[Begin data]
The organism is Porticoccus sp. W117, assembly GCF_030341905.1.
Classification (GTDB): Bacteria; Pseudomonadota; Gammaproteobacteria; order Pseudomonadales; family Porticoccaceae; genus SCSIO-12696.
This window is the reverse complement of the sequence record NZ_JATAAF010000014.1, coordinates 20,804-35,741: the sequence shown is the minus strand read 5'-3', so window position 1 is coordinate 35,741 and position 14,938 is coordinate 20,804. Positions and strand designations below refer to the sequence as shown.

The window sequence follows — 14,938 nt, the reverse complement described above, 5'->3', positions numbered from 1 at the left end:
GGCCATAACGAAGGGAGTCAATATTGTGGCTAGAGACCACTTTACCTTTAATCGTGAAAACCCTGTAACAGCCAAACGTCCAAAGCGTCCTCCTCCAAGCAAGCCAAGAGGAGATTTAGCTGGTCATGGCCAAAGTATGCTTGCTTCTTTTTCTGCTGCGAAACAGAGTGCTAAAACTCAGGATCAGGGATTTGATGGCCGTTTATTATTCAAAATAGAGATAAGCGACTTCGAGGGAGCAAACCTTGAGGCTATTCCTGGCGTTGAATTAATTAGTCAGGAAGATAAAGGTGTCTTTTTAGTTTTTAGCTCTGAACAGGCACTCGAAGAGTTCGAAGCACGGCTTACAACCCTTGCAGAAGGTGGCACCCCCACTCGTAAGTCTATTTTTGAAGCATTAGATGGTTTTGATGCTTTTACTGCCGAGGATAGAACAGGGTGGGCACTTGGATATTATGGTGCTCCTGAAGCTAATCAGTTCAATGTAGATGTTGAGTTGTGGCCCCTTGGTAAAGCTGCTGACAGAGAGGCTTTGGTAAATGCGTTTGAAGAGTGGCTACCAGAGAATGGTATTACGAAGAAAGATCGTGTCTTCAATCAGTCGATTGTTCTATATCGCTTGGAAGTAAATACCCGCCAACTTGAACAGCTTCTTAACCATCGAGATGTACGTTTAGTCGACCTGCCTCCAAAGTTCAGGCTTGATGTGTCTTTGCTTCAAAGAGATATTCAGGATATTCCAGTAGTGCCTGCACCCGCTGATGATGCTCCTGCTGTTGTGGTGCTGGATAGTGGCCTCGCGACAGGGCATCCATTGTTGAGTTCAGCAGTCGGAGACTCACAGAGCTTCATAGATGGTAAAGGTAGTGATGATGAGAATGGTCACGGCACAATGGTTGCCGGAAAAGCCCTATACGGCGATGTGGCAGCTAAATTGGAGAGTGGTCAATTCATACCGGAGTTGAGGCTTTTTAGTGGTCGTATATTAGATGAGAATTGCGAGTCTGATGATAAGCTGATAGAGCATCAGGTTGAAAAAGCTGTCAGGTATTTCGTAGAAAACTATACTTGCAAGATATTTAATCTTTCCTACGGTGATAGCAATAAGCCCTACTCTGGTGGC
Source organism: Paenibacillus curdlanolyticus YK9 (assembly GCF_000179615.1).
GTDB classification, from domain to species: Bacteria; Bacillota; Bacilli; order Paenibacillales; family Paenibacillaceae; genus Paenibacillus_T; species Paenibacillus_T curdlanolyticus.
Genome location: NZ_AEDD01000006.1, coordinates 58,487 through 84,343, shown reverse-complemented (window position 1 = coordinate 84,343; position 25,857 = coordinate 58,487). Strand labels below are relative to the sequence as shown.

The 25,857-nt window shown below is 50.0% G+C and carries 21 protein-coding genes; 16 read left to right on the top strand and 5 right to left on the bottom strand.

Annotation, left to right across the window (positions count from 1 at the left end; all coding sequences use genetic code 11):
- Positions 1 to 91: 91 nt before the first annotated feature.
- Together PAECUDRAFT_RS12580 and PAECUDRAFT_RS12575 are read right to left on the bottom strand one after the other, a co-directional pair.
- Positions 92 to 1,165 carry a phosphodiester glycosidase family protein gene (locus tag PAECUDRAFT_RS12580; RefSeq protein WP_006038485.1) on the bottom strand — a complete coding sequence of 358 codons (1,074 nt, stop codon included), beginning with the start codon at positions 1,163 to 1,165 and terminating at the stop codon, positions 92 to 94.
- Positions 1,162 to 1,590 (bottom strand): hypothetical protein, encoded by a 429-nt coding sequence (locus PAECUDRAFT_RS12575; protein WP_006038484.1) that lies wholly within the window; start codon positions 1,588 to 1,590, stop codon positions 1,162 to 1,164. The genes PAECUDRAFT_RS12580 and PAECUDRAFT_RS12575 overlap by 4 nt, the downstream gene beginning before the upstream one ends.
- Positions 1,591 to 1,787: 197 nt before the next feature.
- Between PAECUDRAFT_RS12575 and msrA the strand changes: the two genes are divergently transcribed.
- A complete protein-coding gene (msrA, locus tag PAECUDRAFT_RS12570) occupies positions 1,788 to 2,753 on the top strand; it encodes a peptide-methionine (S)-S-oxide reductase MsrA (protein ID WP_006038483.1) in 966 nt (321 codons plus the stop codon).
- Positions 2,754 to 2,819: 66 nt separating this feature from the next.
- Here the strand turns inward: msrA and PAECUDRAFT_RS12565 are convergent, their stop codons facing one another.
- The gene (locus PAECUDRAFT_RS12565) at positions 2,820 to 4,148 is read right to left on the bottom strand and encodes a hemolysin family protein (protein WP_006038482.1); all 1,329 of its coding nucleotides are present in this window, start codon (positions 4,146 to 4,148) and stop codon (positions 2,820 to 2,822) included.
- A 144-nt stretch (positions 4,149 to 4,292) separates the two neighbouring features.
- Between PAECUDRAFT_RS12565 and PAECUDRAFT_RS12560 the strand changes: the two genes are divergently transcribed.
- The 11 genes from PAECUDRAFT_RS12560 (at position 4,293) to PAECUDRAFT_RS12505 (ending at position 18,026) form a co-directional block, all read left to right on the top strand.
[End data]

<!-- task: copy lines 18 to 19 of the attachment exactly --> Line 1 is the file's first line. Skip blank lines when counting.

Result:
- Positions 2,754 to 2,819: 66 nt separating this feature from the next.
- Here the strand turns inward: msrA and PAECUDRAFT_RS12565 are convergent, their stop codons facing one another.